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Eric Ross sold a ram from his Hakataramea Collie Hills Suffolk stud for $12,500 at the Canterbury A&P Association Elite Ram and Ewe Sale. Two of his other rams made $6500 and $2200, so he also topped the averages.
Mr Ross set up his Suffolk stud in 1981, having already taken over the Corriedale stud his late father, Bill Ross, had established in 1955.
The Suffolks have ‘‘really improved’’ in the last 10 years as a meat breed, and now have good musculature, he said.
Nine years ago he sold a Suffolk ram lamb to the country where the breed began. A farmer from Wiltshire, England, bought one of Mr Ross’ rams after visiting Collie Hills — just across the Waitaki River from Kurow. It was quarantined for two months before its semen was sold in England.
‘‘I like both equally,’’ he said of the two breeds.
‘‘You’ve got to buy good sheep.
‘‘I’ve had great client loyalty — that’s a big thing. One started buying from my father in 1955 and he’s still buying.
‘‘I love breeding. The challenge is to breed the best sheep.’’
Mr Ross uses stud statistics and his experienced eye to select his breeding stock.
‘‘At the moment I’ve got a great ram; he breeds really well.
‘‘You have to buy a ram that clicks with your stud flock.’’
Culling for undesirable traits was ‘‘easy’’, he said — largely because of the numbers Collie Hills has to work with.
There are 350 Suffolk stud ewes and 600 ewes in the Corriedale stud.
‘‘The Suffolks are no problem. They just poke out lambs.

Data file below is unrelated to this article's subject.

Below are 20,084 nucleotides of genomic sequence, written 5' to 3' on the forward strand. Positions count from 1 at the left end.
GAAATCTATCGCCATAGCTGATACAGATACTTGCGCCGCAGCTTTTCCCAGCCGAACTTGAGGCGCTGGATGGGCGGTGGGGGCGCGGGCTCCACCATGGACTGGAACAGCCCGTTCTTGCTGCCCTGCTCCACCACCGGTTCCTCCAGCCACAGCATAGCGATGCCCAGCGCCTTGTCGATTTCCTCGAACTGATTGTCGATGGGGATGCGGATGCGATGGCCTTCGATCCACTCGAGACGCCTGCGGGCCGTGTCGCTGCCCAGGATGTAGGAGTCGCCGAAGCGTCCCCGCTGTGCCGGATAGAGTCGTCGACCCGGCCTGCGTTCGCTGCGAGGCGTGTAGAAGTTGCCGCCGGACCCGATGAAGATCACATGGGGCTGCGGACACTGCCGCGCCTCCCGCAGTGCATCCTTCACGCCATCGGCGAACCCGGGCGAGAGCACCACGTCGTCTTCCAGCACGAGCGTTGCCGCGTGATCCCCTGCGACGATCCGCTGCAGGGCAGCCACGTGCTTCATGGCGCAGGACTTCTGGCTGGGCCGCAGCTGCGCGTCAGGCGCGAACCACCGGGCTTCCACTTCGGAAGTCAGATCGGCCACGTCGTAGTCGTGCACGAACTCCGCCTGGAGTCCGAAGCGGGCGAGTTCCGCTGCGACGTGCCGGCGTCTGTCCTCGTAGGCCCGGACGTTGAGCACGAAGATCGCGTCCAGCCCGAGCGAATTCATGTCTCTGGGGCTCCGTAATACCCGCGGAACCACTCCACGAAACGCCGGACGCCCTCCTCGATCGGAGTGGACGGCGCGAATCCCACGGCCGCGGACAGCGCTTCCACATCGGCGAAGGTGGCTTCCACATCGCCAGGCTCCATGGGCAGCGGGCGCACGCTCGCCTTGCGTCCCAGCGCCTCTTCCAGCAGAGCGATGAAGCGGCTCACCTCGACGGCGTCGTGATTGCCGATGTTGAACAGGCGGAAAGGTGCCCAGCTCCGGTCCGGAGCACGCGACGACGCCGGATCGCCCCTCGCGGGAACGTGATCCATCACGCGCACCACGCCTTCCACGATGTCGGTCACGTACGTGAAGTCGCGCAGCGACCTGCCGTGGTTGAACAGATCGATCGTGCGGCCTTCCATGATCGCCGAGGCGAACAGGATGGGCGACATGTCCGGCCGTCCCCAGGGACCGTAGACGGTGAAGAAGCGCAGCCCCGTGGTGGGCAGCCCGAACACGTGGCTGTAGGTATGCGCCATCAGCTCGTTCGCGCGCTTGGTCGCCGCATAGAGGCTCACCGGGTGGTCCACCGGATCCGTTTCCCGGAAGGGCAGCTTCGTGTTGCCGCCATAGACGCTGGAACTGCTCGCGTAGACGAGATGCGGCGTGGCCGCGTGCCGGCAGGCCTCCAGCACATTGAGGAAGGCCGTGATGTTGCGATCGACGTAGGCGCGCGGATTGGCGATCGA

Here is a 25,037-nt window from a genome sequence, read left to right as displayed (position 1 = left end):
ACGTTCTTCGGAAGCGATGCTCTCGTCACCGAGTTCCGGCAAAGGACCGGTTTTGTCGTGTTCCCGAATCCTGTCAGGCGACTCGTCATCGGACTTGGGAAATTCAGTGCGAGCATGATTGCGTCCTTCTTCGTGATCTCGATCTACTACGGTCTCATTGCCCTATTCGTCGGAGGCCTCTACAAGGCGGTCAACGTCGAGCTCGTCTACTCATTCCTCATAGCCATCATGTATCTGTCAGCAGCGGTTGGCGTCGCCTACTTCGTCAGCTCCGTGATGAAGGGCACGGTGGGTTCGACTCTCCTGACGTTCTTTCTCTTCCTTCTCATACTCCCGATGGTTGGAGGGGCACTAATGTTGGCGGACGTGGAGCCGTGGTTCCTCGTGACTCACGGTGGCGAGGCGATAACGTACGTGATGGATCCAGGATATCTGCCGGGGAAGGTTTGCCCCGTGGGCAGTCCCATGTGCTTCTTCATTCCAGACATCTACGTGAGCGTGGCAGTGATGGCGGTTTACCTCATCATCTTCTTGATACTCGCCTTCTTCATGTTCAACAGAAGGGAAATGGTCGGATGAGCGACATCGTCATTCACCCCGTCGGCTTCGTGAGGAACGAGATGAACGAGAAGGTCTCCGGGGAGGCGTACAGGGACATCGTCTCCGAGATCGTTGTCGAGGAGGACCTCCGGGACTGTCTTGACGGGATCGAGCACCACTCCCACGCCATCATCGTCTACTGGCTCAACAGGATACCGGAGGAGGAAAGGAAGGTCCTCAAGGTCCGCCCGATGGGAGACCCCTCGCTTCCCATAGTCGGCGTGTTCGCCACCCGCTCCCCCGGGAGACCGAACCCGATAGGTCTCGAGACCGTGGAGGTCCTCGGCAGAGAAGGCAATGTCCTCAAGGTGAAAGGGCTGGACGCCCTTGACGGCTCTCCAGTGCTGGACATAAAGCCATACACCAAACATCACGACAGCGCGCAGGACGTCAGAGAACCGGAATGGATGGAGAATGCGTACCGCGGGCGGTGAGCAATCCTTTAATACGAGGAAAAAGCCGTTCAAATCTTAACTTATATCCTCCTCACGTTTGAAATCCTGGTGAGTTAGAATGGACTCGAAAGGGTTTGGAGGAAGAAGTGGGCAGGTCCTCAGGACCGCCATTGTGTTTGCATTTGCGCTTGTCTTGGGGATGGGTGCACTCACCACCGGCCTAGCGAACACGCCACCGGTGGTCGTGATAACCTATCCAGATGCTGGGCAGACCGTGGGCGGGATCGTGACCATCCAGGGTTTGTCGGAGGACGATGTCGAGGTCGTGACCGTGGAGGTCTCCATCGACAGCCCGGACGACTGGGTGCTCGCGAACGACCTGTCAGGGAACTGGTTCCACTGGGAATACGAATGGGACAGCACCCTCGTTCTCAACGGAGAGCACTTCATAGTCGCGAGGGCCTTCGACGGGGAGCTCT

‘‘Twinning is a big thing with the Corriedales.’’
The triplets, which were not uncommon, were all left on the ewe and seemed to do well, Mr Ross said.
‘‘The Corriedale ram hoggets spend six months in tough high country.’’
Collie Hills does not get much snow in the winter, he said. The highest point is 914m above sea level and the annual rainfall is ‘‘bugger all’’— about 420mm.
K-line irrigation taken from the Waitaki River in a private scheme augmented it on 161ha.
‘‘We sell a lot of our lambs store. It depends on the weather.’’
Mr Ross and his wife Sue own 1619ha and lease another 2023ha. They run 4500 ewes and 1200 to 1500 hoggets, plus 100 Angus beef cows.
Their son-in-law Wade Newlands owns the stock and leases the farm in a partnership.
Mr Ross intends to keep the stud the same size and hopes Mr Newlands will take it over one day.
At the age of 67, Mr Ross is what might be described as amazingly fit. He has been a top multisport athlete, completing the Coast to Coast race from Karamea to Sumner numerous times and winning the veterans’ section.
He has also conquered Fiordland’s Kepler Challenge several times as well as the Mt Cook-Christchurch multisport race.
His most recent undertaking was the gruelling 323km Alps 2 Ocean Ultra in February and March. He was a volunteer for last year’s inaugural race from Aoraki/Mt Cook to Oamaru, helping to design the seven-stage course.
Running every step of it this year was ‘‘the hardest thing I’ve ever done in my life — and the most satisfying’’.
‘‘Every day you run a marathon. One day you run two marathons. The next day is even harder.’’
He ‘‘trained like hell’’ leading up to the event, going for 40km to 50km runs in between farming activities.
A ‘‘very crook calf muscle’’ threatened to scupper his efforts, but on the fourth day he amazed everyone by being the first runner to finish the 88km longest stage from Lake Ohau to Loch Laird.
‘‘I just had one of those days I can’t believe,’’ he said after getting to the Oamaru Harbour. ‘‘I was in front for the last 60km and I was just looking around for someone to take over — I just couldn’t believe it.’’
Mr Ross says he is ‘‘a sports nut — and I love having a punt’’.
‘‘I love getting out of my comfort zone.’’